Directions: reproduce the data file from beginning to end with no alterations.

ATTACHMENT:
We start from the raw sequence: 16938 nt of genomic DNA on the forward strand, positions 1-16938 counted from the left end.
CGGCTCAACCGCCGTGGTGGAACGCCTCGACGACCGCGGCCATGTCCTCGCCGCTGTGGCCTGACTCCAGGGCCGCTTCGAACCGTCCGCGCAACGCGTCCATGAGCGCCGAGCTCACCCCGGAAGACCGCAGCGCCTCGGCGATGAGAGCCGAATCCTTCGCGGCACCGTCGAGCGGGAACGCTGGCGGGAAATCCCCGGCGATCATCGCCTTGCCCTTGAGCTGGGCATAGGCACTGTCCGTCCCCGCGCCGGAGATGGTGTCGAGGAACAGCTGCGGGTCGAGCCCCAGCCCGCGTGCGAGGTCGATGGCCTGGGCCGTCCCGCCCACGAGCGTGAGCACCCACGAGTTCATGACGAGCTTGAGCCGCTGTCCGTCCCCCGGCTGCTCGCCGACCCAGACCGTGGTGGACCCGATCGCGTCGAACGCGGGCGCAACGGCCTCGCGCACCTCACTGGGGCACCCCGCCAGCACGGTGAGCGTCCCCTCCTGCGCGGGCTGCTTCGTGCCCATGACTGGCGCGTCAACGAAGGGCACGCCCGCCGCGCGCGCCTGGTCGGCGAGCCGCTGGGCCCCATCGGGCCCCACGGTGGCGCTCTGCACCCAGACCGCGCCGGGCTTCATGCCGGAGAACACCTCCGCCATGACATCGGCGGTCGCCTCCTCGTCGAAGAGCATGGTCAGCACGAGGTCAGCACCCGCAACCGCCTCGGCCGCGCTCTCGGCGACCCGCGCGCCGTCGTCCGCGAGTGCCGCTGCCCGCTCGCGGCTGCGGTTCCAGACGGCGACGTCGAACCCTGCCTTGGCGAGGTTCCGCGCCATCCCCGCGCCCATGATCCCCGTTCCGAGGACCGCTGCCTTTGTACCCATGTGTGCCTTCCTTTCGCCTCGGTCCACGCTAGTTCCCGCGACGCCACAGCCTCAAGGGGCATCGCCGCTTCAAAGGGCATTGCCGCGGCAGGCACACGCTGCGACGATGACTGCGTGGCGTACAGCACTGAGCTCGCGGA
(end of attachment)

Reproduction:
We start from the raw sequence: 16938 nt of genomic DNA on the forward strand, positions 1-16938 counted from the left end.
CGGCTCAACCGCCGTGGTGGAACGCCTCGACGACCGCGGCCATGTCCTCGCCGCTGTGGCCTGACTCCAGGGCCGCTTCGAACCGTCCGCGCAACGCGTCCATGAGCGCCGAGCTCACCCCGGAAGACCGCAGCGCCTCGGCGATGAGAGCCGAATCCTTCGCGGCACCGTCGAGCGGGAACGCTGGCGGGAAATCCCCGGCGATCATCGCCTTGCCCTTGAGCTGGGCATAGGCACTGTCCGTCCCCGCGCCGGAGATGGTGTCGAGGAACAGCTGCGGGTCGAGCCCCAGCCCGCGTGCGAGGTCGATGGCCTGGGCCGTCCCGCCCACGAGCGTGAGCACCCACGAGTTCATGACGAGCTTGAGCCGCTGTCCGTCCCCCGGCTGCTCGCCGACCCAGACCGTGGTGGACCCGATCGCGTCGAACGCGGGCGCAACGGCCTCGCGCACCTCACTGGGGCACCCCGCCAGCACGGTGAGCGTCCCCTCCTGCGCGGGCTGCTTCGTGCCCATGACTGGCGCGTCAACGAAGGGCACGCCCGCCGCGCGCGCCTGGTCGGCGAGCCGCTGGGCCCCATCGGGCCCCACGGTGGCGCTCTGCACCCAGACCGCGCCGGGCTTCATGCCGGAGAACACCTCCGCCATGACATCGGCGGTCGCCTCCTCGTCGAAGAGCATGGTCAGCACGAGGTCAGCACCCGCAACCGCCTCGGCCGCGCTCTCGGCGACCCGCGCGCCGTCGTCCGCGAGTGCCGCTGCCCGCTCGCGGCTGCGGTTCCAGACGGCGACGTCGAACCCTGCCTTGGCGAGGTTCCGCGCCATCCCCGCGCCCATGATCCCCGTTCCGAGGACCGCTGCCTTTGTACCCATGTGTGCCTTCCTTTCGCCTCGGTCCACGCTAGTTCCCGCGACGCCACAGCCTCAAGGGGCATCGCCGCTTCAAAGGGCATTGCCGCGGCAGGCACACGCTGCGACGATGACTGCGTGGCGTACAGCACTGAGCTCGCGGA